Martin Weller does it again!

I’m older than Martin Weller. So his new book, 25 Years of Ed Tech, doesn’t seem to cover a long enough period to me (reminder: print is a technology). Nevertheless, it’s a full and enriching outline of the impact of the internet and associated technologies on education, so you’d better read it. Thanks to Martin and Athabasca University Press, the online version is free. Continue reading

A comment from Rodney Trotter

I don’t get many Comments on my blog, so when I receive one I take notice. When someone does comment, I’m automatically sent an email with the details. What particularly caught my eye with a recent one was the name of the sender: Rodney Trotter. This is of course the name of one of our heroes (Del Boy’s hapless younger brother) from the wonderful UK television series Only Fools and Horses, so my curiosity was aroused. Continue reading

On the joy of (largely) unknown books

An advantage of retirement is the time that becomes available for reading. I relish it, read regularly, and love discovering (largely) unknown titles. Most are discovered serendipitously; wandering among the shelves of bookshops (new and second-hand), visiting op-shops or meandering around markets. Particular examples include Lady Spy, Gentleman Explorer, which caught my eye simply because the biography’s fascinating subject was a Murphy, and Bad Faith, which tickled my fancy when I read on the blurb that an alcoholic Tasmanian, Myrtle Jones, was intimately connected with the worst Nazi collaborator of the French Vichy government in WW2. Other exciting reads include those that offer a fresh, and sometimes personal, perspective on well-known events and historical events. My favourite example is V2, an autobiographical account of the German rocket programme of WW2 by the German General responsible for its oversight, Walter Dornberger.

These books are relatively well-known. There are also many that are published (or self-published) in small numbers that remain unknown to the general reading public. We get to hear about them only by chance or through a friend associated with their publication. I have a few interesting instances. Continue reading

Why you should visit Hong Kong now

Earlier this month I spent five days in Hong Kong. You should go. Why?

  1. Hong Kong is still one of the world’s great cities
  2. There are very few tourists
  3. You can visit Disneyland and Ocean Park and not queue for rides and attractions
  4. There are bargains to be had – the markets are quiet
  5. Hong Kong has sites and attractions you haven’t seen yet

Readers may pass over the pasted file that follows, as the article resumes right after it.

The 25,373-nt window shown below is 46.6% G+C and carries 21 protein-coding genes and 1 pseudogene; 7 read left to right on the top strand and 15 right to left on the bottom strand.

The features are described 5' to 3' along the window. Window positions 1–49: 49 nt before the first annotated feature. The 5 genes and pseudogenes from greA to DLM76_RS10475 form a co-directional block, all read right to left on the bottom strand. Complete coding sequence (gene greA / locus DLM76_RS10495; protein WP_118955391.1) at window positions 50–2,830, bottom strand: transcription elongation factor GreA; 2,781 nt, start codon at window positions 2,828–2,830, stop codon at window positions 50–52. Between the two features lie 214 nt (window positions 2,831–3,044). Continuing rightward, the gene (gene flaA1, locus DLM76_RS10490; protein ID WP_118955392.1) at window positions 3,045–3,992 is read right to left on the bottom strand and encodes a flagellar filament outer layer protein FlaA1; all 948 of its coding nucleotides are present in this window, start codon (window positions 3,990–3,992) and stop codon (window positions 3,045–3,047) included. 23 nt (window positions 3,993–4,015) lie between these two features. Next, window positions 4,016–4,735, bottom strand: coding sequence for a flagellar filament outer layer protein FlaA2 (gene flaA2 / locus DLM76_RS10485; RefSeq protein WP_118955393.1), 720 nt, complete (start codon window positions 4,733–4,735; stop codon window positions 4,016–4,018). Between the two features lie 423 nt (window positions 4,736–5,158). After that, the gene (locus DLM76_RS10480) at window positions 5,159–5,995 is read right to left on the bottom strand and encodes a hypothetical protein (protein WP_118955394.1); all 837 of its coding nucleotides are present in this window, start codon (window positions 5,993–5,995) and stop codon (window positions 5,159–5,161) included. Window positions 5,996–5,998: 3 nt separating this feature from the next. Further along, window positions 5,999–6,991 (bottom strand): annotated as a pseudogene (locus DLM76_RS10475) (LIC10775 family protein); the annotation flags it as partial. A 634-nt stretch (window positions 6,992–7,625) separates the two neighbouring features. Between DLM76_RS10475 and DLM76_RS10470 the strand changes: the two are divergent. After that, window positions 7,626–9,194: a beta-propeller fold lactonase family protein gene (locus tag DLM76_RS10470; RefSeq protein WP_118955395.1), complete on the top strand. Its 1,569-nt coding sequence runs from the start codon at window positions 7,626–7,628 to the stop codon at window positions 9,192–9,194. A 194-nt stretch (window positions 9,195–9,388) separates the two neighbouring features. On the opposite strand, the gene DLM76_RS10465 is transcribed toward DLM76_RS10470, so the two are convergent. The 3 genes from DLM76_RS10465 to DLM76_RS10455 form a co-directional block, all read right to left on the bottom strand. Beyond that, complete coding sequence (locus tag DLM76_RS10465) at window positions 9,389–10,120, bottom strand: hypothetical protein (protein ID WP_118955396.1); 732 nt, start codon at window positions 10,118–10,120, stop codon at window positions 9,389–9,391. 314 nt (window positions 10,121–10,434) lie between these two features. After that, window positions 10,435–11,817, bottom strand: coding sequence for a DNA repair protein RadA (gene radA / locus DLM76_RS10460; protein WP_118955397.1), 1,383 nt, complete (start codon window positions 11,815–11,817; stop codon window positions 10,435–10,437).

6. Enjoy a country walk to a beautiful beach
  7. If you’re rugby fan, you MUST attend the Hong Kong Rugby Sevens at least once
  8. It’s safe: Hong Kong people support democratic reform but deplore violence
  9. It’s cheap – packages with major carriers are a bargain, and the public transport system is a dream
  10. It would demonstrate your support for the HK people

Continue reading

Bach loved beer!

St David’s Cathedral organ

I was introduced to Johann Sebastian Bach as a boy, while a chorister in St David’s Cathedral in Hobart. We were blessed with a world-class organist and choir master, John Nicholls, who knew no greater pleasure than blasting out Bach on the magnificent church organ. As the choir was located close to the organ, we not only received it at full volume, but could feel the vibrations through our feet. Continue reading

CoL and rugby

There’s been a weird confluence between the Commonwealth of Learning (CoL) and rugby this month. Not only is the rugby world focusing on the Rugby World Cup, but the open learning community has focussed on Murrayfield, the spiritual home of Scottish rugby, via CoL having its ninth Pan-Commonwealth Forum (PCF9) at said venue. I didn’t know that Murrayfield Stadium is also a conference venue, but it makes a certain kind of sense, and I wish I’d been there! Continue reading

What I have in common with Keith Richards

My discovery of commonality with a Rolling Stone originated in my search for the highest note achieved in the famous hymn ‘I Was Glad’ by Hubert Parry, often performed at British coronations (it was performed as Catherine Middleton walked down the aisle of Westminster Abbey to wed William). After the usual scramble around multiple websites, I ended up in the Wikipedia entry on ‘boy soprano’, where it was noted that “Keith Richards sang as a choirboy in a trio of boy sopranos for Queen Elizabeth II at Westminster Abbey in the 1950s.” Yes, I too was an Anglican choirboy, but never in such an esteemed setting. Continue reading

When you meet your heroes

‘Never meet your heroes’ is the oft-quoted mantra, clearly implying that they’ll disappoint you if by chance (or otherwise) your paths cross. Now maybe I’ve just been lucky, but I’ve managed to meet my heroes (albeit fleetingly) in three of the major categories (music, sport and science) and they’ve all been magic memorable moments. Continue reading